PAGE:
Too sick to work but not too sick to play

All employees get sick occasionally but employers can take steps to deal with excessive or illegitimate absences

Everyone gets sick sometime and it’s inevitable employees will need to take sick days when they’re feeling under the weather. Sometimes disability leave is required if the illness is particularly serious.

It’s also inevitable sometimes an employee will take a sick day when they aren’t really that sick but either just don’t want to come to work or want to do something else. These sick days happen but when they become frequent, productivity can suffer. An employee who misses a lot of work is a problem for an employer and it’s especially frustrating if those absences aren’t legitimate.

The best way for an employer to protect itself from too many illegitimate sick days is to have a clear policy which outlines a procedure for calling in sick. Making it clear frequent and lengthly absences require proof will help the employer guard against absenteeism and give it clear grounds for dismissal if its policies aren’t followed. If policies are communicated clearly to employees, an employer should find itself in a safe position should the need for discipline or dismissal arise.

It happens all the time. Students claim they’re too sick to go to school when, in fact, they’re perfectly healthy and just want a day off. However, in most cases, it’s not a repetitive behaviour and habitual skippers are usually caught by teachers or parents, resulting in punishment for the dishonest behaviour.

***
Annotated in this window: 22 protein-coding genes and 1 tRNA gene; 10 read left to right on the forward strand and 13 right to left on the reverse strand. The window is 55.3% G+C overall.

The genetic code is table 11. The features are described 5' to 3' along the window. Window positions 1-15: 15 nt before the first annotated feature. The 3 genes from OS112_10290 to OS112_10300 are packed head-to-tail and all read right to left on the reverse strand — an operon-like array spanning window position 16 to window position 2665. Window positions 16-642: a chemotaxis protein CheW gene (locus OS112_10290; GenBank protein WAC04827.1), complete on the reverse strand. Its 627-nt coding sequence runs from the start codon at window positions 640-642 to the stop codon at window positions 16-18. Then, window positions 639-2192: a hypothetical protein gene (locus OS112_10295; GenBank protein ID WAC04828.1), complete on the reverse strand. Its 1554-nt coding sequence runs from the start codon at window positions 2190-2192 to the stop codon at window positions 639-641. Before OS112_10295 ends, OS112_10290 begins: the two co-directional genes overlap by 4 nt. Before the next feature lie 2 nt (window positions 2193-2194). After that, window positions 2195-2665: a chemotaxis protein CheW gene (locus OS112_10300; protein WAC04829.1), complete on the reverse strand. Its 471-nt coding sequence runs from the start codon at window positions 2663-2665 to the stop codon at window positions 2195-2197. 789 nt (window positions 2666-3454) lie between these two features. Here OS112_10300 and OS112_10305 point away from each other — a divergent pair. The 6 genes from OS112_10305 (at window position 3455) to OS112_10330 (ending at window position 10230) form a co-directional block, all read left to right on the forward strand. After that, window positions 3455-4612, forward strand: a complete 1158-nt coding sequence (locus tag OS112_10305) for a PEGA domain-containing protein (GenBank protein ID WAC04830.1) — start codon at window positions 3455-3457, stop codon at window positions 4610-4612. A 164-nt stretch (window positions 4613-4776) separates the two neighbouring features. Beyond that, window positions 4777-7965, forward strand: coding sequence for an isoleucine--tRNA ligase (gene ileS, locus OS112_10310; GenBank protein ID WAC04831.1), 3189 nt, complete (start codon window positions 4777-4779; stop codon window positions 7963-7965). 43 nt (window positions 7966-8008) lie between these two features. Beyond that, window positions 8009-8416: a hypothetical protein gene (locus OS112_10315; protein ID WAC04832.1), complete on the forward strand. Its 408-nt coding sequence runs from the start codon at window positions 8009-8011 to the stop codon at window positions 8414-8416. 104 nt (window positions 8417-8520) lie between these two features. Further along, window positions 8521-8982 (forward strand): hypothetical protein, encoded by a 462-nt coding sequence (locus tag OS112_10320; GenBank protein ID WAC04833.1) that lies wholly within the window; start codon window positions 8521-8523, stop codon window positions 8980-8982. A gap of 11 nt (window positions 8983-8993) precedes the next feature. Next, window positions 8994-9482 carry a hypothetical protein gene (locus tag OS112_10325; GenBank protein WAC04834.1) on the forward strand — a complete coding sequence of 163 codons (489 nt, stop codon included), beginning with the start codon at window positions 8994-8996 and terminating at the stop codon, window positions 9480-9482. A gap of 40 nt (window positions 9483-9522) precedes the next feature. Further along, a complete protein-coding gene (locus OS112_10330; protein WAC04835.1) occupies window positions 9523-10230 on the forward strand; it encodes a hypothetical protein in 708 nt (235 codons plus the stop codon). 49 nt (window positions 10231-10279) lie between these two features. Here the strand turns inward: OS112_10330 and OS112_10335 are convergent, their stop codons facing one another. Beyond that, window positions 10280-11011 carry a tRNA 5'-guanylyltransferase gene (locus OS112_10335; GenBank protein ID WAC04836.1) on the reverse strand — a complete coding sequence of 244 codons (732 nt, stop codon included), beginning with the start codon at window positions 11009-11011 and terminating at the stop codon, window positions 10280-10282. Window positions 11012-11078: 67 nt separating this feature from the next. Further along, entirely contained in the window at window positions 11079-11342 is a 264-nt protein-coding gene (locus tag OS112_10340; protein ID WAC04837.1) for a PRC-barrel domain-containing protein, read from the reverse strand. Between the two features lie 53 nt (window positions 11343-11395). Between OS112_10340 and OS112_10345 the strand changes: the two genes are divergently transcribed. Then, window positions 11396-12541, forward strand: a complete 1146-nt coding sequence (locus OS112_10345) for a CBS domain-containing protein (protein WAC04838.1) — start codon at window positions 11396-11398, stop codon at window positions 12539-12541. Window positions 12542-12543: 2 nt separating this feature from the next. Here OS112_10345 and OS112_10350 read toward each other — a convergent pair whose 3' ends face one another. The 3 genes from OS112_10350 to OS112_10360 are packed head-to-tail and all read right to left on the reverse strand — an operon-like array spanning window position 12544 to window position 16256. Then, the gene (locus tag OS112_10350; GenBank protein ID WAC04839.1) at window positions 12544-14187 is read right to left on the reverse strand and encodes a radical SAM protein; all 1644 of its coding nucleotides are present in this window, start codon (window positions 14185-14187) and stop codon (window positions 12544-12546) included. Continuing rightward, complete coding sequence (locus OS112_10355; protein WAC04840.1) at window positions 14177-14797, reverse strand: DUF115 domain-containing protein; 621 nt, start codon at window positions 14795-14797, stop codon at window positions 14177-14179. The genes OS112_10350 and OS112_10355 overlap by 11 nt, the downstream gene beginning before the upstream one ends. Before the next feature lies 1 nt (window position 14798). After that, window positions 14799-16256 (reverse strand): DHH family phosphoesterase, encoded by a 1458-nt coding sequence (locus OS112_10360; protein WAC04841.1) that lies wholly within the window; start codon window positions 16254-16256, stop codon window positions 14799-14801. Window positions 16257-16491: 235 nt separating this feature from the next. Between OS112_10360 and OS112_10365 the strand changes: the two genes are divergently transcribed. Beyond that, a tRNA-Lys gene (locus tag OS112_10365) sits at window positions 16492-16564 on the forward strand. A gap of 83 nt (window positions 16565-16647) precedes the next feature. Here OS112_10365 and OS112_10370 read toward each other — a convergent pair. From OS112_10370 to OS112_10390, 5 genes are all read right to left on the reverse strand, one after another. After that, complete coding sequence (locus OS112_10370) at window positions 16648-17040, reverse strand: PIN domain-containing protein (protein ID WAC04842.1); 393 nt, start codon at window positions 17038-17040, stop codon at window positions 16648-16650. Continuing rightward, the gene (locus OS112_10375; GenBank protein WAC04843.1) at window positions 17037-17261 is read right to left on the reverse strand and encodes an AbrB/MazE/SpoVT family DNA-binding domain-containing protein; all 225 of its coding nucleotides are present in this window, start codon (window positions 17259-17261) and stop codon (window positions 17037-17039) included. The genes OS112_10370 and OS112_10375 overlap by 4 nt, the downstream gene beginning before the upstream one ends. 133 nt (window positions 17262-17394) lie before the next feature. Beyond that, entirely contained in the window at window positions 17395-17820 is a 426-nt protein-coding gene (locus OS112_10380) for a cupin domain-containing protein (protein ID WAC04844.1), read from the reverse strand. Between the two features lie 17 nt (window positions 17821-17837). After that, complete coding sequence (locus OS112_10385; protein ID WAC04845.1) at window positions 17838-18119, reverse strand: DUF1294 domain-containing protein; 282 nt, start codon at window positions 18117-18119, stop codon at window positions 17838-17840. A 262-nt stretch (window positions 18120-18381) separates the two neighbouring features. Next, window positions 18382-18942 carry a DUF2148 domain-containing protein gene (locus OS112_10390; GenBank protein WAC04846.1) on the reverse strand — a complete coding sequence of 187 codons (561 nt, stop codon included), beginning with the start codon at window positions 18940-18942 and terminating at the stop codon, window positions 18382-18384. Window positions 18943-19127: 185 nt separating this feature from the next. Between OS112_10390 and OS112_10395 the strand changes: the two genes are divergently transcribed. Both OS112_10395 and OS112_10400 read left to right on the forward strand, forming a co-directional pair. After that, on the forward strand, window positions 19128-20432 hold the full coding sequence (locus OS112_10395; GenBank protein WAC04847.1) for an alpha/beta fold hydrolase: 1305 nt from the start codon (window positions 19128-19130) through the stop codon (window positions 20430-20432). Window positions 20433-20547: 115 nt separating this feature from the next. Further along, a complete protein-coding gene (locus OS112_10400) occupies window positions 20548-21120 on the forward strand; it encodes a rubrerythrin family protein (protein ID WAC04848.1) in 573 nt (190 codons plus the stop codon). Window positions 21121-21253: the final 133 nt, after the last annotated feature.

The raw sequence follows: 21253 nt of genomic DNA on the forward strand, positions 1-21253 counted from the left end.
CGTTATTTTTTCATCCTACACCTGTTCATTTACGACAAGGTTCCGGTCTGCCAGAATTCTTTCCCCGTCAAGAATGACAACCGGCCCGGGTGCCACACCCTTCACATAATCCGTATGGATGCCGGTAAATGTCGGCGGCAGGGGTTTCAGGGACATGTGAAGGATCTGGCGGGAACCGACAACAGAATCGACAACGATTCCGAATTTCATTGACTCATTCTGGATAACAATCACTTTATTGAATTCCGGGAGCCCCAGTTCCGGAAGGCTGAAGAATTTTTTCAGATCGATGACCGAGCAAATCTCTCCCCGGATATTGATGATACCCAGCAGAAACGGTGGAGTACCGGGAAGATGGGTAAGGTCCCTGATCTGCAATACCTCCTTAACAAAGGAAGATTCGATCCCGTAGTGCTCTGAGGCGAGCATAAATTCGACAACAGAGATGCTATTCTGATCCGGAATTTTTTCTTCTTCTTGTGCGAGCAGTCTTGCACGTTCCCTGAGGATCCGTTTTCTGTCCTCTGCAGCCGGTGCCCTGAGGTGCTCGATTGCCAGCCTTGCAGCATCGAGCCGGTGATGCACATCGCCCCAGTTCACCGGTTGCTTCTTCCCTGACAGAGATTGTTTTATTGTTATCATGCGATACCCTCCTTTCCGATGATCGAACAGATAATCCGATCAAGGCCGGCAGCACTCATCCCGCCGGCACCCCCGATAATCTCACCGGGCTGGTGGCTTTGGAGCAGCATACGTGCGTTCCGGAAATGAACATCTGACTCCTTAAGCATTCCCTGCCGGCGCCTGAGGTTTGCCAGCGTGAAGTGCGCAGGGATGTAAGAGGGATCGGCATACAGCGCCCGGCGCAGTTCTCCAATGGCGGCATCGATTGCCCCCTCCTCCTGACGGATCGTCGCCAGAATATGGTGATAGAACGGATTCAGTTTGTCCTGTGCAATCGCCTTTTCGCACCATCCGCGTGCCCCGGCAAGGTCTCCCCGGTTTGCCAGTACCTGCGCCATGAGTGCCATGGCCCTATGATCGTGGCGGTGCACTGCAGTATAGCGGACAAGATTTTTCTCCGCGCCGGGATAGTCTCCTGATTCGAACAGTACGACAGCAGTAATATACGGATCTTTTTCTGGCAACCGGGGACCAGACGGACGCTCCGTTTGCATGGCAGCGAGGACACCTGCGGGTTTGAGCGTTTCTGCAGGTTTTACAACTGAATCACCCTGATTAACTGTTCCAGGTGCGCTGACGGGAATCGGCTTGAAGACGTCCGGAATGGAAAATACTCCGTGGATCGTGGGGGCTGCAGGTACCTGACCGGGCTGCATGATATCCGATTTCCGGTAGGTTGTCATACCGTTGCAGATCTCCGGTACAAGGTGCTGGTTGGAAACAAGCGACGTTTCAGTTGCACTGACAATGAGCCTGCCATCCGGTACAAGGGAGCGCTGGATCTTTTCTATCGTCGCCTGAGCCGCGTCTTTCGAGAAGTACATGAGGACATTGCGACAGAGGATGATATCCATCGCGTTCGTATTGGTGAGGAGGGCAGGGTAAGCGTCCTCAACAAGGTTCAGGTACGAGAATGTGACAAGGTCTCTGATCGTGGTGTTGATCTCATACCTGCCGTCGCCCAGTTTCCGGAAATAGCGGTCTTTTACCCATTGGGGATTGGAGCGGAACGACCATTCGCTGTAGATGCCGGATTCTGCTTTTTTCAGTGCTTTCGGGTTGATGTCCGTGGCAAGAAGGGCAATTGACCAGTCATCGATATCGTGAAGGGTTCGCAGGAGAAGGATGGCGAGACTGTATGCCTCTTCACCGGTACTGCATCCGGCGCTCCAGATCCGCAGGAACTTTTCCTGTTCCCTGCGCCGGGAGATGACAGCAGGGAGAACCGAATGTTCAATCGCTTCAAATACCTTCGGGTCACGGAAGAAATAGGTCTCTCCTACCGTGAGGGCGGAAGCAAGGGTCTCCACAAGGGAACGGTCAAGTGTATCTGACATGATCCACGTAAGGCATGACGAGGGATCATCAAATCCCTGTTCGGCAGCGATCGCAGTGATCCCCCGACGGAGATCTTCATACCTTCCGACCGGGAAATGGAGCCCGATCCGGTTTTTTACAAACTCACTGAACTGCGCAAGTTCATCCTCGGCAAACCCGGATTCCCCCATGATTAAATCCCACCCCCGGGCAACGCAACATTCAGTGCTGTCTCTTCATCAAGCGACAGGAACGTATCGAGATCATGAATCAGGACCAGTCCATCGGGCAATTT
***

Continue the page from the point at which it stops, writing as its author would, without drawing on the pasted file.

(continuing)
Similar to schools, employers often need to address the issue of employees claiming to be too sick to work when, in reality, they are well enough to do all sorts of other things. The occasional isolated absence is generally not regarded as sufficiently serious misconduct to justify termination for cause.

In fact, absences based on illness in general are not considered grounds for termination for cause. When an employee has been absent from work as a result of illness, there may be a duty placed upon the employer to accommodate. If the employee requires it, then the Ontario Human Rights Code necessitates the employee be accommodated. It is particularly important for the employer to understand whether or not it has a duty to accommodate and communicate with the employee in order to do so. Likewise, an employee, if requested, must submit appropriate documentation advising the employer of a medical condition requiring time off. The employer is justified in requesting this, given it has the right to be able to run the business efficiently and cannot do so until it knows the situation. An employer may not request, however, to know what the condition is or the details surrounding it. The employer only has the right to know of any limitations which the employee may have and what needs to be done in order to accommodate. In certain cases, a permanent illness may render the employment contract frustrated. Frustration of contract means through neither the fault of the employer or the employee, the duties the employee was hired to perform have become impossible to fulfil and therefore the contract is frustrated. This should not be asserted lightly and should never be taken as cause for dismissal of the employee. Employers must consider not only the common law but human rights legislation and disability insurance. Any wrong step and courts will be quick to rescue the injured party.